ANTELOPE ISLAND — The Utah Division of Wildlife Resources released 25 Rocky Mountain bighorn sheep on Antelope Island Wednesday afternoon, hoping to establish a new herd.

The sheep were transplanted from Rocky Boy’s Reservation in Montana, according to Jace Taylor, bighorn sheep biologist with DWR.

Though bighorn exist elsewhere in Utah, DWR brought them from Montana because the Montana sheep were the desired species and met strict health criteria. The transplanted sheep also need to provide genetic diversity, since the new herd on Antelope Island will function as a nursery herd, used to populate other herds around the state, Taylor said.

While cowboys have long been a symbol of the rugged American West, they were preceded long before by bighorn, which survive in some of the most challenging terrain.

“They’re majestic animals. They’re emblems really of Western, rugged wilderness,” Taylor said. “They live in some of the most rugged areas, at some of the highest peaks in Utah in extreme conditions. ... Today, in January, we have bighorns living at 13,000 feet.”

Bighorn are diverse, fearless and have a strong will to survive, he said.

The strong will to survive highlights how heavy a blow it was to state park and DWR staff when the previous herd of 150 bighorn sheep on the island was decimated by respiratory disease in late 2018. The thriving herd had also been functioning as a nursery herd, Taylor said.

The respiratory disease, similar to pneumonia, was caused by bacteria, Taylor said. While treatment for the disease exists, it’s time and cost intensive, requiring treatments multiple times a day and months-long, stressful confinement for infected animals, which is not realistic to administer to an entire herd, Taylor said. There would also be no guarantee the animals would survive, he said.

Because the remaining sheep were a risk to any sheep added to the island, they were euthanized starting in January 2019, Taylor said.

The situation was perplexing, given that bighorn are relatively protected and isolated on Antelope Island — and Taylor says no definitive explanation for the spread of the disease has been determined.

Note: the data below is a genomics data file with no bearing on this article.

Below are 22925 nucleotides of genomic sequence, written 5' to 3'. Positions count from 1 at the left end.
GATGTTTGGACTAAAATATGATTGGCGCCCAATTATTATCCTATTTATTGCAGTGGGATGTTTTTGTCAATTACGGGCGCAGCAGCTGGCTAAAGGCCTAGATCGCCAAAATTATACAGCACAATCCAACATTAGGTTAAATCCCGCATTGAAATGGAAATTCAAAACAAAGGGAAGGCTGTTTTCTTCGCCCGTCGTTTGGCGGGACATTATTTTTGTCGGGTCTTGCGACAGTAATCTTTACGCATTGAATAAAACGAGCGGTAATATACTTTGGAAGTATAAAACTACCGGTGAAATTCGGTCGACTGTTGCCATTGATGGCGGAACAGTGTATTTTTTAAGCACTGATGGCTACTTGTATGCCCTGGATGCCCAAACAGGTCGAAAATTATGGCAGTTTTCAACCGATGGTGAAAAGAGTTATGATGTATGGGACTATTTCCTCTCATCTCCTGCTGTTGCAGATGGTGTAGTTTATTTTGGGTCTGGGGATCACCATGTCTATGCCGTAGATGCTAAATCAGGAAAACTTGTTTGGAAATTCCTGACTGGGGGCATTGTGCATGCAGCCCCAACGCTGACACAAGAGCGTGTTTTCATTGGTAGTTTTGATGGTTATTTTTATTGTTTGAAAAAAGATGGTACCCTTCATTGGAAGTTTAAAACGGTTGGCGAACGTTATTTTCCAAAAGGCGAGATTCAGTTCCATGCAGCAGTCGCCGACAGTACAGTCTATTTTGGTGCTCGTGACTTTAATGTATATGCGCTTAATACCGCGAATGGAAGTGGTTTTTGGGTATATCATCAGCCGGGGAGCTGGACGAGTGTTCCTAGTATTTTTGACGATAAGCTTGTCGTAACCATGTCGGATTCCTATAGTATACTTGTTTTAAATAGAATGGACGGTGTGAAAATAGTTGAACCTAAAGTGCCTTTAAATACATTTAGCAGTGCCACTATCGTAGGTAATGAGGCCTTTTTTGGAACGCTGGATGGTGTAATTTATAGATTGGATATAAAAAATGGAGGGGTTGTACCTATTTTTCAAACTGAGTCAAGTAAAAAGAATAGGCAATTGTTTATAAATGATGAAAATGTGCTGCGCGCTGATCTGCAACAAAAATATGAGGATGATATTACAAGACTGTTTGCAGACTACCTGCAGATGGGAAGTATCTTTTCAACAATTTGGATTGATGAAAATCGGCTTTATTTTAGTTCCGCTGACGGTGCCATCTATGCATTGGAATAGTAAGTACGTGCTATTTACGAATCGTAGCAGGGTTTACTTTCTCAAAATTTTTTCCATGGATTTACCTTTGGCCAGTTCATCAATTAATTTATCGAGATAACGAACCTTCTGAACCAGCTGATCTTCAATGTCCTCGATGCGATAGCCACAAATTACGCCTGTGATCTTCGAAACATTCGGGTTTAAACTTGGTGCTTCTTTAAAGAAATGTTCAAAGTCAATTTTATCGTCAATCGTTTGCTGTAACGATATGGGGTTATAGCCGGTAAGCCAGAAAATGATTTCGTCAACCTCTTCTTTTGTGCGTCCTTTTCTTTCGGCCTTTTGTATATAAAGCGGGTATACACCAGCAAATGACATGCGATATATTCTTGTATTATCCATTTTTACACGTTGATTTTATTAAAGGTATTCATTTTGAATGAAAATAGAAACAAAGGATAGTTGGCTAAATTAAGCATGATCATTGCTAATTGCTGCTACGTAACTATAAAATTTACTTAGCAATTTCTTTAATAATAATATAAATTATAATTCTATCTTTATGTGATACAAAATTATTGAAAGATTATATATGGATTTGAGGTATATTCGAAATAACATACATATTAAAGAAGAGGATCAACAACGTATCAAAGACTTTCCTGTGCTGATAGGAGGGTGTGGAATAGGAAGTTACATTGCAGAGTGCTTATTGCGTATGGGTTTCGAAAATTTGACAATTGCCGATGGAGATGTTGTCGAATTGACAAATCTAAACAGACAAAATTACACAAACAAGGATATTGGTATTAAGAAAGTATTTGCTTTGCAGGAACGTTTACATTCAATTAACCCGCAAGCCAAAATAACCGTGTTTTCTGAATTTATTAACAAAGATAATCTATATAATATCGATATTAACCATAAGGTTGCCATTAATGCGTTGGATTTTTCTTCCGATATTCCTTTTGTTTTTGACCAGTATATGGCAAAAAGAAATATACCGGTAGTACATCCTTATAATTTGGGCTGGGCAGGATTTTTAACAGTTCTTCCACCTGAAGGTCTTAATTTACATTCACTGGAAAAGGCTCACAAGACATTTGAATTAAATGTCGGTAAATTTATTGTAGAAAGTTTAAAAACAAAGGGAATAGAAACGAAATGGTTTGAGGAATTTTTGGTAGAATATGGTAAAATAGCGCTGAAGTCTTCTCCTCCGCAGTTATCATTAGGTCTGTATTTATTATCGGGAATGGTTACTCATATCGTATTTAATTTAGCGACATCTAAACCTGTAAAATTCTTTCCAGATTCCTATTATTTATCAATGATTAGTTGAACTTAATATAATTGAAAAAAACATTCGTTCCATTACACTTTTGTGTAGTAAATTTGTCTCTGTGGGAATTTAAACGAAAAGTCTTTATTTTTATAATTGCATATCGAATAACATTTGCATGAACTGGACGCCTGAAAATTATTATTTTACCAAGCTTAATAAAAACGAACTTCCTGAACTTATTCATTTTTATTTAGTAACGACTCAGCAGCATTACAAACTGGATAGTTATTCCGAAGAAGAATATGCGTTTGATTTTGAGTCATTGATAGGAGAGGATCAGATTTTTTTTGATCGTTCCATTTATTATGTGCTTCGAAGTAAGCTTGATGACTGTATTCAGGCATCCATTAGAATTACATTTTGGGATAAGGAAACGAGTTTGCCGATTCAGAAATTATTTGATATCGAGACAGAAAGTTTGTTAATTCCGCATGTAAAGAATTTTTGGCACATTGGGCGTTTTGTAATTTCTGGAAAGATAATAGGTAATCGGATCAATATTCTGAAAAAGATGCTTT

However, in preparation for the new herd, a wildlife fence has been placed around the southern part of the island to prevent bighorn from leaving the island during low water years — and to prevent other animals from entering, Taylor said.

In addition to raising bighorn sheep for other parts of the state, the herd on Antelope Island will again fill the species’ long-held role in the ecosystem of the island.

“They have an important niche — to the predators ... to the habitat, too,” Taylor said. “There’s probably aspects of the vegetation, of the habitat that we don’t completely understand, but we know that it evolved with bighorn sheep. It’s important to have bighorns in Utah again. We probably will never reach the levels we were at presettlement, but we’re going to do our best to have healthy bighorns in Utah.”

With that growing population comes more opportunity for Utahns to see the animals.

Jeremy Shaw, manager of Antelope Island State Park, says the two best places to spot them on the island are Frary Peak Trail and the West Side Trail. True to bighorn territory, both hikes are pretty intensive, so prospective hikers need to be dedicated, he said.

“Anybody who gets the chance to ... see bighorns either on Antelope Island or any other place that’s been able to restore them, I think it’s a great privilege,” Taylor said. “They’re such cool animals to watch — navigating their landscape, watching them interact — they’re very social. They’re incredible.”

Contact reporter Megan Olsen at molsen@standard.net or 801-625-4227. Follow her on Twitter at @MeganAOlsen.

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